Hijab Day Paris to condemn women assassination for refusing the dress code


‘In the name of women assassinated for refusing the dress code, I want to scream’: Algerian feminists respond to French ‘Hijab Day’

Algerian feminists have responded furiously to the controversial French ‘Hijab Day’ held last Wednesday at an elite Paris university.

The backlash came as Sciences Po University invited classmates to wear the Muslim head scarf for a day to raise awareness of the treatment of hijab-wearing women.

One woman said they wanted to ‘scream my revolt’ against the day while another questioned why veiled women’s rights should be highlighted over the plight of non-veiled women around the world.

The Hijab Day event was held in the wake of Prime Minister Manuel Valls’ controversial statement that he wished to ban all forms of religious headscarves at French universities.

France Hijab day
France Hijab day

Marieme Helie Lucas, the Algerian founder of ’Secularism Is A Women’s Issue’, argued that ‘the right to veil’ in France was already ‘well defended’.

She claimed more focus needed to give to non-veiled women who were being abused around the world, citing Nigerian girls who were ‘forcibly converted, veiled and sold as slaves’ by the militant Islamic group Boko Haram’ and Iraqi women ‘at the hands’ of ISIS or ‘Daesh’.

She wrote on The Alliance for Workers’ Liberty website: ‘Who, today in France, defends the right not to veil when it is needed?

Ms. Lucas added: ‘Who defended it when Algerian women were slaughtered by armed fundamentalist groups in the 1990s? Who does what today for the Nigerian girls forcibly converted, veiled and sold as slaves by Boko Haram and who are still held by them. Or for the Iraqi women at the hands of Daesh?

She added: ‘Why so many voices for veiled women’s rights and so few for non-veiled ones, be they Muslim believers or not?’

Hijab Day organiser Laetitia Demaya
Hijab Day organiser Laetitia Demaya

Meanwhile, Lalia Ducos, President of the Women’s Initiative for Citizenship and Universal Rights (WICUR), added that by considering veiled women the ‘only “representatives” of Islam’ people ran the risk of discriminating against Muslim women who do not veil.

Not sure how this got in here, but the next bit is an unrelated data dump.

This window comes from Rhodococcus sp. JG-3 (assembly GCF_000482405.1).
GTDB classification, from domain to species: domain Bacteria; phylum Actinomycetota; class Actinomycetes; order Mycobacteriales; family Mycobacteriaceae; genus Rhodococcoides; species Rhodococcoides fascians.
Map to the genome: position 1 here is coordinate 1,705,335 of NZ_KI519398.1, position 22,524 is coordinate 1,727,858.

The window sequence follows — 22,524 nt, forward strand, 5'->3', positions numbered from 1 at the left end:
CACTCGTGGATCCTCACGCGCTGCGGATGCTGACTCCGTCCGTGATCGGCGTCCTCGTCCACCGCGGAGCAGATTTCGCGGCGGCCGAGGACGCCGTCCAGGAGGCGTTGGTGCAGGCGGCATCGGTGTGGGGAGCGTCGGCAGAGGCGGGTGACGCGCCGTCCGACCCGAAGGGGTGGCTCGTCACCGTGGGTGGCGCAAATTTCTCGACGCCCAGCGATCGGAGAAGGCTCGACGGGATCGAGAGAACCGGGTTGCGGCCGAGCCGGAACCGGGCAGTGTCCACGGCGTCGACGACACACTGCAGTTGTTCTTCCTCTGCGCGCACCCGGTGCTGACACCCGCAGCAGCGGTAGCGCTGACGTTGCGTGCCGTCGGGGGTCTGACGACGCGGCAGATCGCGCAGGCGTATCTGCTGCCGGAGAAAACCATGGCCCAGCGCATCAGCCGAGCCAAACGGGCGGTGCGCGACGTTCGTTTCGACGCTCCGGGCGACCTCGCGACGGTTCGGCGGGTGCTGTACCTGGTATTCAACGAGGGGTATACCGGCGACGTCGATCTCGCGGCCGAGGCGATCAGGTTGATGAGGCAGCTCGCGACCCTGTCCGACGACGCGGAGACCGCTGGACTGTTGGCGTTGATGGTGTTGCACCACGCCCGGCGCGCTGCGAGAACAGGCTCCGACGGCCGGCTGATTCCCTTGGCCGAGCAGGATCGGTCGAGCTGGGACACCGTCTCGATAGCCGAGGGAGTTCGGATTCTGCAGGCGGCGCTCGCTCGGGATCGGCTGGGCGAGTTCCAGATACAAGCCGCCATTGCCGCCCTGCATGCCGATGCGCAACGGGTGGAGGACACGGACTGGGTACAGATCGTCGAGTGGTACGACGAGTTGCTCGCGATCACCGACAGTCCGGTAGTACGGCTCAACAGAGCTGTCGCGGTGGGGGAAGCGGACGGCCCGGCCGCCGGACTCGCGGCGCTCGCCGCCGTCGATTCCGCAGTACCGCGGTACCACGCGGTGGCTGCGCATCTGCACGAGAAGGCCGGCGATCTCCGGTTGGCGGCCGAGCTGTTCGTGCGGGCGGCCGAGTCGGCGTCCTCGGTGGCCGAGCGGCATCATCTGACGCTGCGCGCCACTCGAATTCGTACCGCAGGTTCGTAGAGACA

She spoke of the Algerian women killed by fundamentalist groups during the Algerian civil war in the 1990s, with the death toll – including men – estimated to be 200,000 people.

She wrote: ‘In the name of all the Algerian women who were assassinated for refusing the dress code diktat, I want to scream my revolt against this “day” organized by the very students who are supposed to become the elite in our country.

‘It is not acceptable that veiled women be discriminated against, however, by confusing religion and culture, by considering veiled women as the only “representatives” of Islam, one runs the risk of discriminating against the vast majority of Muslim women who do not veil and who struggle for the separation between religion and politics, i.e. for secularism, and for the universality of rights.’

Algerian women who were assassinated for refusing the dress code diktat
Algerian women who were assassinated for refusing the dress code diktat

Ms. Ducos added: ‘The veil is conceived of, first and foremost, as a flag that makes fundamentalists more visible: it is mostly political, just as the clothes are worn by those men mimicking the Taliban are.

‘Islamist fundamentalism is a totalitarian ideology that manipulates Islam towards political ends.’

The women’s comments come nearly a week after Hijab Day – which the day’s Facebook page stated would help students taking part to ‘experience the stigmatization experienced by veiled women in France’.

‘It is to raise awareness, open the debate and give the floor to women who are often debated on in public but rarely heard,’ said Laetitia Demaya, one of the organizers.

France got 99 problems but hijab aint one
France got 99 problems but hijab aint one
Philosopher and author Bernard-Henri Levy tweeted: ‘Hijab Day at Sc Po. When will there be a sharia day? Stoning? Slavery?’

‘This is a provocation and we denounce the religious character of the event,’ Carla Sasiela, the head of the UNI student union, told The Local.

Her group said the event is a ‘total contradiction of the values of the Republic and the respect for women’s rights’.

Writing on its Facebook page, the student wing of the far-right National Front (FN) criticised an initiative coming from a ‘Parisian middle class disconnected from social reality’.

Source Daily Mail Article: (Algerian feminists respond to French ‘Hijab Day’)

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